For your cult consideration

‘The Room’ star Greg Sestero will attend Palouse Cult Film Fest for two movie screenings

click to enlarge Greg Sestero and Tommy Wiseau, shown in a still image from the movie “The Room.”
Greg Sestero and Tommy Wiseau, shown in a still image from the movie “The Room.”


“Oh hi, Mark.”

Audiences will be listening for this now-iconic quote during a screening of “The Room” at the Palouse Cult Film Revival next week. And they’ll get the chance to discuss it and other so-bad-they’re-good moments during a Q&A with actor Greg Sestero, who plays Mark in the film.

The movie will be shown as part of the Palouse Cult Film Revival at 6 p.m. Feb. 11 at the Best Western Plus University Inn, in Moscow. Sestero also will be on hand for a screening of and Q&A about his newest project, a horror film about a cult, “Miracle Valley,” at 6 p.m. Feb. 10.

“The Room” gained cult status, after its 2003 release, for being “the ‘Citizen Kane’ of bad films.” Sestero became involved with the movie after meeting Tommy Wiseau in an acting class in San Francisco. Wiseau then wrote, directed and starred in “The Room” with Sestero.

“We struck up a friendship, which is funny because we’re just so different in every conceivable way, yet we met in acting class,” Sestero said. “It’s a different experience because everyone is there for their own creative purposes.”

Sestero’s time filming “The Room” inspired him to write the book “The Disaster Artist,” which was turned into a movie in 2017. He also teamed up with Wiseau for the movie “Best F(r)iends,” which he showed at the Palouse Cult Film Festival in 2019.



Sestero is currently working on a UFO abduction film called “Forbidden Sky” and a social-media thriller,“Most Dangerous Game,” about cyberstalking.


For fans of “The Room,” the screening at the Palouse Cult Film Revival is the best opportunity to see the film, because it’s not available on streaming.

“I always wanted to do something up in Idaho, so it was a great opportunity,” he said of being a part of the Moscow event in 2019. “I really love Idaho in general.”

Sestero’s dad is from Boise, so he spent time in the state growing up and visiting McCall, Coeur d’Alene, Hailey and Ketchum.

He talked with Inland 360 by phone about “The Room” and the Palouse Cult Film Revival:


Inland 360: You are planning to attend the Palouse Cult Film Revival. What are you doing there and how did you get involved?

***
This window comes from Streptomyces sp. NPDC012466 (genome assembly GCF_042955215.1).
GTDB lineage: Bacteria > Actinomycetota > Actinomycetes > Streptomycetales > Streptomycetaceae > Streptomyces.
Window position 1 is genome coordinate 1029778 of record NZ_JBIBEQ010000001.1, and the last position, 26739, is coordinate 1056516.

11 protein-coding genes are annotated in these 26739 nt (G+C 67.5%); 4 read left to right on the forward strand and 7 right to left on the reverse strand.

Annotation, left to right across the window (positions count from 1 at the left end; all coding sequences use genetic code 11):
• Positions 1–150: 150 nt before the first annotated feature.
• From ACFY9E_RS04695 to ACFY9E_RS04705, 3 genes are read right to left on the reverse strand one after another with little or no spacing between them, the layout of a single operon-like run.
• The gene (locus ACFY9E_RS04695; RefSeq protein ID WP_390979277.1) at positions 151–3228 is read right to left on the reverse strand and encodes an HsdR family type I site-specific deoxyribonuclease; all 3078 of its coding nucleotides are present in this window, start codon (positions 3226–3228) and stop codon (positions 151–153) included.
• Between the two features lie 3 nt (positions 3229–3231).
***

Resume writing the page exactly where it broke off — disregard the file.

Greg Sestero: (In 2019) I showed the new film that I had made called “Best F(r)iends” that was released by Lionsgate, and I told everybody I’m going to be making a new horror film, and when that’s done I will come screen it … . Then 2020 happened, so now it’s great to be able to come up there (again).

(In 2019) It was a chance to be a part of the festival that Eric (Billings) runs, so I became friends with him as well. I know they’ve shown “The Room” in past years. I guess it had gotten a pretty big following, and so it was a chance to show the new film and do an anniversary screening as well.


Inland 360: When did you realize that “The Room” had become a cult classic?

GS: It was like 2010 when we went to New York, did a screening at the Ziegfeld Theatre and it was the first movie to sell out the Ziegfeld Theatre since the re-release of “Star Wars.” And at that point I was like “There’s really something unique here,” and that’s where I got the idea to write the book.


Inland 360: Do you have any ideas or theories about why it has achieved cult status?

GS: I think there’s nothing else like it. It was one man who had creative vision, who had total creative control and saw the world in a totally different way … . It’s an incredibly original movie, especially with a crowd, so that’s why it’s so great to do a live screening, because people walk away from it and it’s like the most unique experience they’ve ever had in a movie theater.


Inland 360: Is there a particular fan experience that stands out to you?

GS: I think it’s really cool that people have met at a screening or maybe got married and made it a part of their wedding and made it a part of their life … . It’s really about bringing people together, and that’s why it’s cool to continue to make new films and give your audience something new and something to look forward to. So that’s why it was great that we made “Best F(r)iends,” and now we also get to screen “Miracle Valley” at the Palouse Cult Film Revival as well, which comes out later this year. It’s a really fun way to celebrate 20 years of “The Room.”


Inland 360: Does being a part of the cult community give you a better understanding or appreciation of underdogs and misfits?

GS: I think it goes to show there’s a lot of different avenues of film that people respond to. It’s very surprising to me that people enjoyed “The Room,” and it’s lasted for 20 years. It’s a great lesson to kind of put away your judgment and understanding of the things you know.

Brewster may be contacted at kbrewster@lmtribune.com or at (208) 848-2297.


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If You Go:

WHAT: Palouse Cult Film Revival with Greg Sestero.

WHEN: “Miracle Valley” screening 6 p.m. Feb. 10; “The Room” screening 6 p.m. Feb. 11.

WHERE: Best Western Plus University Inn, 1516 W. Pullman Road, Moscow.

COST: $5-$50 eventbrite.com/e/palouse-cult-film-revival-2022-tickets-226081956217



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